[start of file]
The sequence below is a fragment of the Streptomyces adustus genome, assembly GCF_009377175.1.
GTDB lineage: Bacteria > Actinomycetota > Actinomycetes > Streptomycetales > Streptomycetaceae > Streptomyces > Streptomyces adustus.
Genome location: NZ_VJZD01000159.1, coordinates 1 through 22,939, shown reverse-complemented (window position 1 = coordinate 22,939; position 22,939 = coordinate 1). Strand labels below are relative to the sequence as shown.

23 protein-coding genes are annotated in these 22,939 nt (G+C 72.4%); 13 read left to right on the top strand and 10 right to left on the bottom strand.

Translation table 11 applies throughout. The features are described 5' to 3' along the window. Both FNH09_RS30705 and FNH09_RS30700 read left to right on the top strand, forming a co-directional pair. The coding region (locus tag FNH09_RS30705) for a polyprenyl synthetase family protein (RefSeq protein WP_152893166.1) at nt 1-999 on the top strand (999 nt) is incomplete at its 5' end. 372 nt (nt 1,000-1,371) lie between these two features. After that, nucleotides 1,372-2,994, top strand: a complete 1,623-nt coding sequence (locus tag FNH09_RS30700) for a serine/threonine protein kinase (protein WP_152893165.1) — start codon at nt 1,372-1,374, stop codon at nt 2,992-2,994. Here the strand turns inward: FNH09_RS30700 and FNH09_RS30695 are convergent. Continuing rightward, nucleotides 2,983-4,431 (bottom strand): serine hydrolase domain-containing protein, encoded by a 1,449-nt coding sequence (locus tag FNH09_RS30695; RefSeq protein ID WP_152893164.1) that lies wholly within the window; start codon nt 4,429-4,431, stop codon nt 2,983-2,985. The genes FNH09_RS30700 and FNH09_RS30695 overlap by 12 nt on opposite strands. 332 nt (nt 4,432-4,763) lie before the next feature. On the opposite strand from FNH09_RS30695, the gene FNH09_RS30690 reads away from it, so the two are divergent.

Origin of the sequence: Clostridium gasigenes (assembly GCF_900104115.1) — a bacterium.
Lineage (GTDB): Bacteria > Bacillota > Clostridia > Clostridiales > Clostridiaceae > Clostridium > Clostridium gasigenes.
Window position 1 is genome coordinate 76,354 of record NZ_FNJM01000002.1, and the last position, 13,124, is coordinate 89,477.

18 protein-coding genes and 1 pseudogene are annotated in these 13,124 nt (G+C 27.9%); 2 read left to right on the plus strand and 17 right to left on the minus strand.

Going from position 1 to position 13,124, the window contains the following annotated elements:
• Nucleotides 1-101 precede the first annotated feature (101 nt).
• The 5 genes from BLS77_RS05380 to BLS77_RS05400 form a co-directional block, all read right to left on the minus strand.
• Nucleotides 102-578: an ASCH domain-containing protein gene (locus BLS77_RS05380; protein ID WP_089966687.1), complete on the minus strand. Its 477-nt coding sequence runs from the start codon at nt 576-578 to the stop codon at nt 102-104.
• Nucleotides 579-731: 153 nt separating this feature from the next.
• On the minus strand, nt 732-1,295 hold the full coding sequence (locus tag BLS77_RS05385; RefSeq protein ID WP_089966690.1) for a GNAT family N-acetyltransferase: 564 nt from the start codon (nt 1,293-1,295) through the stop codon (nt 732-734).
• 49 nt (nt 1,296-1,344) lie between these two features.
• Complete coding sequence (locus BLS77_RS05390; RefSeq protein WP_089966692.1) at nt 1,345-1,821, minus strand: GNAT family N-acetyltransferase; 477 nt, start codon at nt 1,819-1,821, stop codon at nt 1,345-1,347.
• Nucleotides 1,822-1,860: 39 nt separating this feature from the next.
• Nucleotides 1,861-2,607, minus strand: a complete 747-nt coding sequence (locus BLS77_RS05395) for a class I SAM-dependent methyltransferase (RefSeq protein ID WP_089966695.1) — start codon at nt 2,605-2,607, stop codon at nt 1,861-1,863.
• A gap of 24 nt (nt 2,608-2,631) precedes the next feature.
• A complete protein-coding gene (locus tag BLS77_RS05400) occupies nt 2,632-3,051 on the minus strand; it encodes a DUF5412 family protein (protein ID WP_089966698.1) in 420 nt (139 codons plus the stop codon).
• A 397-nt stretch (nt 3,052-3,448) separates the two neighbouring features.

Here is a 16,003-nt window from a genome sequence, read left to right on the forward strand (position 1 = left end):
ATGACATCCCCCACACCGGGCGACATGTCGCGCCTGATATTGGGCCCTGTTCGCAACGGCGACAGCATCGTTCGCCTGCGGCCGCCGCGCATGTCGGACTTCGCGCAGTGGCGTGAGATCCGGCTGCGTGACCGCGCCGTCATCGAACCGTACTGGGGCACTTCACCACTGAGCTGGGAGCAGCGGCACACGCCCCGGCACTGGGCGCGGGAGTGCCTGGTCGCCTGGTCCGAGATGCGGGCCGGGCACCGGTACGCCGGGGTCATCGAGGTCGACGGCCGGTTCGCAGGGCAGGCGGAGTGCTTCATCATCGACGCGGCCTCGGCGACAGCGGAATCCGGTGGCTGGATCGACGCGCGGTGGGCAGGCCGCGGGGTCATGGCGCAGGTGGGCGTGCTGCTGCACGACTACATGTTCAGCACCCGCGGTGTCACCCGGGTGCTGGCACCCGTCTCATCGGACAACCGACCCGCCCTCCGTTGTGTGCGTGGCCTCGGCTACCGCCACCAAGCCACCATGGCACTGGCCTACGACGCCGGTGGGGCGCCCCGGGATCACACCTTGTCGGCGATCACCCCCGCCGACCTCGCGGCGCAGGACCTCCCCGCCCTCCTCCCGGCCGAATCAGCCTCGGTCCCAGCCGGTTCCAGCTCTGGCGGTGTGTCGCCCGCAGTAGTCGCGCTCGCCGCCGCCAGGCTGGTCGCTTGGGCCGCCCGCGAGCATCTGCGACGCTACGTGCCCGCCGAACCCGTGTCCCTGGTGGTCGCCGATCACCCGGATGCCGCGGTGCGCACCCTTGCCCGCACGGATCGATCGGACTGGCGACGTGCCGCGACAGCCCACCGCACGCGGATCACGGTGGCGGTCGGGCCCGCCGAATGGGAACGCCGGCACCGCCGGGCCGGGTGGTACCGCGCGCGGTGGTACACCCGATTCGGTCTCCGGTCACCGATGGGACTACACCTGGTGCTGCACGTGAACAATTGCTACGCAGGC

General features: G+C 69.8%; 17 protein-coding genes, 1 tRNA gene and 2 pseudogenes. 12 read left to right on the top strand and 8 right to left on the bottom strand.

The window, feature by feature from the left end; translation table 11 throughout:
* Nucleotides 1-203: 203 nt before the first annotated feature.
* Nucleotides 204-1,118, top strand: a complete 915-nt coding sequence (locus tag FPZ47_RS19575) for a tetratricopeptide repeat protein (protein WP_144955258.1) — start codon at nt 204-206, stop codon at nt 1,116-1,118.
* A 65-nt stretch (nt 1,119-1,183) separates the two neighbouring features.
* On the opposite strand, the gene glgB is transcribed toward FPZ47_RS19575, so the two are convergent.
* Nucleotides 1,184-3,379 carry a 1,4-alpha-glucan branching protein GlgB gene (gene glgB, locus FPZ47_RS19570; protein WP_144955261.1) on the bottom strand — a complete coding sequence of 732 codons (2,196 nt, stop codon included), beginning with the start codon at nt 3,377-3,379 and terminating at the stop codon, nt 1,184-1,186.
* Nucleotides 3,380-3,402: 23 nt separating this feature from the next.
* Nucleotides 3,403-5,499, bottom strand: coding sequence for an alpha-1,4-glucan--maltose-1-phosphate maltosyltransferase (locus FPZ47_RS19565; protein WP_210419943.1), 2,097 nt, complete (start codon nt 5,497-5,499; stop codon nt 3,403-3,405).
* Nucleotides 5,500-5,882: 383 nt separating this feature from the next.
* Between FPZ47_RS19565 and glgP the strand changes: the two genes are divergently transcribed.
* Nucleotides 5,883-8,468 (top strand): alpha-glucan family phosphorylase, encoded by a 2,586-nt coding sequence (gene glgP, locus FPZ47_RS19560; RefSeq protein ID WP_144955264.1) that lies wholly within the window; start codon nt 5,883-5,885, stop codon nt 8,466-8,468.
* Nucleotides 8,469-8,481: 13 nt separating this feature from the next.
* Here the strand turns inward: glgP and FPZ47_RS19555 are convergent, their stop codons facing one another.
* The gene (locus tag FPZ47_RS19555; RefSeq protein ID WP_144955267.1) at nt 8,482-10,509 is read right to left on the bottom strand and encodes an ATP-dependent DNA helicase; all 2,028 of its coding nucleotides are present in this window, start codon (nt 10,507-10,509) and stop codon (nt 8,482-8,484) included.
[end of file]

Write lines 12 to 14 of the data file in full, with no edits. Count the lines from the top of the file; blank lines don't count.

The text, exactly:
• The 5 genes from BLS77_RS05380 to BLS77_RS05400 form a co-directional block, all read right to left on the minus strand.
• Nucleotides 102-578: an ASCH domain-containing protein gene (locus BLS77_RS05380; protein ID WP_089966687.1), complete on the minus strand. Its 477-nt coding sequence runs from the start codon at nt 576-578 to the stop codon at nt 102-104.
• Nucleotides 579-731: 153 nt separating this feature from the next.